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The Van


In three novels made into three movies, Roddy Doyle has brought to life the comic, poignant, resourceful people of a fictitious North Dublin suburb he calls Barrytown. They live so close together, they're almost in one another's pockets, and are chronically short of cash (although there is somehow always money for drink). And they weather life's crises with imagination and resiliency.

"The Van'' is the third of the trilogy, the story of two good buddies whose friendship is almost wrecked by their decision to go into business with an ancient and filthy fast-food truck they find rotting in someone's backyard. It has no engine and is caked with grease ("It's like the inside of a leper''), but as "Bimbo's Burgers,'' it embodies all their hopes.

The friends are Larry (Colm Meaney) and Bimbo (Donal O'Kelly). Meaney has been in all three of the Doyle films; he was the exasperated father of the pregnant teenager in "The Snapper" (1993) and the father of the young bandleader in "The Commitments" (1991), and is under-used as the mad-dog DEA agent in the current "Con Air". He's a large man with a face that exudes goodwill in spite of everything--and the characters he plays usually have a lot of everything to be in spite of. As the film opens, he's locked in unemployment, and consoling Bimbo over a pint of Guinness after Bimbo has been fired at the bakery.

One of the quiet gifts of all the Doyle films (the first directed by Alan Parker, the next two by Stephen Frears) is the richness of Dublin life you can spot in the margins.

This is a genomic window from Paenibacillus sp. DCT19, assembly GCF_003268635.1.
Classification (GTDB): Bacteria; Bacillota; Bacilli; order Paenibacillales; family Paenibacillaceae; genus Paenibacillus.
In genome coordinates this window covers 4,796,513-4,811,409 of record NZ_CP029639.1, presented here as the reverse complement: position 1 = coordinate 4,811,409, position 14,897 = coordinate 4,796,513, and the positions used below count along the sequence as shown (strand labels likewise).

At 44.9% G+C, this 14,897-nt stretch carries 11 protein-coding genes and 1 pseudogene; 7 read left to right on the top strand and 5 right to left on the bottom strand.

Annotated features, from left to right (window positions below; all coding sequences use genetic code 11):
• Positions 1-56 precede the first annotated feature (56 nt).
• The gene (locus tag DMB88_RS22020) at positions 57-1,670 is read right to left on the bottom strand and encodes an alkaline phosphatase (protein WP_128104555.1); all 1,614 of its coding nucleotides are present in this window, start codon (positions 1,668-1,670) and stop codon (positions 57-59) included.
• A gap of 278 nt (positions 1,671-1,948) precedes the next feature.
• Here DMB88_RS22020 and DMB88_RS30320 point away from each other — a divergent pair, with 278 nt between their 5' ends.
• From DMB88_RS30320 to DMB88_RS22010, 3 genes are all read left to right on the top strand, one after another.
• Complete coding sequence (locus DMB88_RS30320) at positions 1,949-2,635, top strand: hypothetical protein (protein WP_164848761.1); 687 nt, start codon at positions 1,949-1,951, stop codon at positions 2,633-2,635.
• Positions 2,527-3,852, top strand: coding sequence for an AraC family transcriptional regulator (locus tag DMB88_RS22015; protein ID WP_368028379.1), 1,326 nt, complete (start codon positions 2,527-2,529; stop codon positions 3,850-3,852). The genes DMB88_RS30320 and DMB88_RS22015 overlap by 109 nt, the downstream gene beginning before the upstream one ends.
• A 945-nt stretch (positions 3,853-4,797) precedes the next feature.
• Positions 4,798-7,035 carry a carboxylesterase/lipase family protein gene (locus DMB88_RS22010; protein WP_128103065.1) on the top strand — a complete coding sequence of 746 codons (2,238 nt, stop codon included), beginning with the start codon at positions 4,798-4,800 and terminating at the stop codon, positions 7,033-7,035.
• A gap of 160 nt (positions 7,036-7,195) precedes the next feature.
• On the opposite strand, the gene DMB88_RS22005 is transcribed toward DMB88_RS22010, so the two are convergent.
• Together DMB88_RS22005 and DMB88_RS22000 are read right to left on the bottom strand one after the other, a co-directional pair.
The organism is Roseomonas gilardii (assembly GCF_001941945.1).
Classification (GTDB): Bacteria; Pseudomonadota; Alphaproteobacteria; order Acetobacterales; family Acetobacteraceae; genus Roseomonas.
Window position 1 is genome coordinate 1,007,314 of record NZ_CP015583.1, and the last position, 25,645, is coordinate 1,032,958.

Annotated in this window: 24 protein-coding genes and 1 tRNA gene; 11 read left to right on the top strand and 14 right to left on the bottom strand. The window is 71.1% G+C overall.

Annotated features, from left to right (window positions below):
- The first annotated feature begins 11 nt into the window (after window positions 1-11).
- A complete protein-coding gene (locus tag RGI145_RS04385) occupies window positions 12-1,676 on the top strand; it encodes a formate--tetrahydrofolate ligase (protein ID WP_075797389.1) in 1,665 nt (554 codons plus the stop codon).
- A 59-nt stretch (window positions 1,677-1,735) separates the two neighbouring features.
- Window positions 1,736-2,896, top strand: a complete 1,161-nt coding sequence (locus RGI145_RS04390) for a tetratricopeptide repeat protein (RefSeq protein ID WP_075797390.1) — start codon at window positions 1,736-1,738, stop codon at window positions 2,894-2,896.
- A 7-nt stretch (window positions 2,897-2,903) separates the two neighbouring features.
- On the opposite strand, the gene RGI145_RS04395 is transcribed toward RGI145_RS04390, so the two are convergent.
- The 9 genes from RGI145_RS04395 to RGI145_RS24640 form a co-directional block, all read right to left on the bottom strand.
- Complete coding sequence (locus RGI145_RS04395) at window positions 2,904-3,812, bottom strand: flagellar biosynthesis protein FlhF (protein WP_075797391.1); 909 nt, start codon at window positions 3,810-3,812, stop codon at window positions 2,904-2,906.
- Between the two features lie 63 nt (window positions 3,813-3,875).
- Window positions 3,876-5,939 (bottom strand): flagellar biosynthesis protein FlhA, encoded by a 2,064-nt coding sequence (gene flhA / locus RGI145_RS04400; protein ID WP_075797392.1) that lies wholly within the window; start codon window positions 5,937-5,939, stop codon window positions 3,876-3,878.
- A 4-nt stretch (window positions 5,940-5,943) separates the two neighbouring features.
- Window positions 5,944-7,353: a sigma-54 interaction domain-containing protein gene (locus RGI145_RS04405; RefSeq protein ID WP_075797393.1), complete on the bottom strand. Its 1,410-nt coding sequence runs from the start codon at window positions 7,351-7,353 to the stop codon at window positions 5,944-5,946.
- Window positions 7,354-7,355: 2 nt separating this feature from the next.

Consider Larry's homelife. He presides uneasily over a household consisting of a daughter with a baby but no husband, and a son with a sharp tongue ("Who paid for that dinner in front of you, son?'' "The state.'') But there is an underlying happiness in the film, added to by his much-loved wife, Maggie (Ger Ryan), who is taking night school literature classes. The perfect note is struck by a subtle decorating touch: The framed portrait of John Wayne on the kitchen wall. (When the van is finally cleaned up and ready to be moved, it's to the call of "Take 'em to Missouri, men! Yee-haw!'') Another touch: the kitchen "swear jar,'' where a contribution frequently has to be made because of the words which are the cornerstones of Larry's vocabulary.

The movie's action takes place during the summer of 1990, fondly remembered in Dublin because the Irish soccer team made it to the semifinals of the World Cup, defeating England and Romania along the way. Larry and Bimbo and all of their friends gather to watch the matches in pubs, cheering passionately and with utter conviction ("I love Ireland, Maggie!'' a beery Larry cries, kissing his wife).

Their venture into business is inspired when they leave a pub after one match and the usual fast food van, owned by Vietnamese, is gone. (The explanation is matter-of-fact: "They've got to be gone by dark or they'll get bricked by the kids.'') Larry and Bimbo figure to clean up after the cup matches, and down at the beach. And so they do, for a while, despite several problems (a breaded and deep-fried diaper is served to one customer in place of cod, and when another is 10 pence short of the price for a burger, Larry takes a 10-pence bite out of it and hands it to the man).

The movie builds its comic scenes by close observation. Consider, for example, the Christmas dinner sequence, which combines Guinness with "Frosty the Snowman'' and a mute, disapproving mother-in-law, and involves the theft of a candy bar from a child's Christmas basket. Or the scene where the two friends combine golfing and baby-sitting, taking along a snapper (baby) in its rainproof little stroller. Characters in the edges contribute to the overall atmosphere, especially Brendan O'Carroll as Weslie, a little man in a long plaid coat who always seems to know where he can get you a better price.

When I saw "The Van'' for the first time at the Cannes Film Festival in 1996, I felt it was the least of the three films, and I still do, but it was trimmed of about five minutes of footage after Cannes and, seeing it again a year later, I found it quicker and more alive. It is also the most thoughtful, in a way, and the ending has a poignancy and an unresolved quality that is just right: These disorganized lives would not fit into a neat ending.

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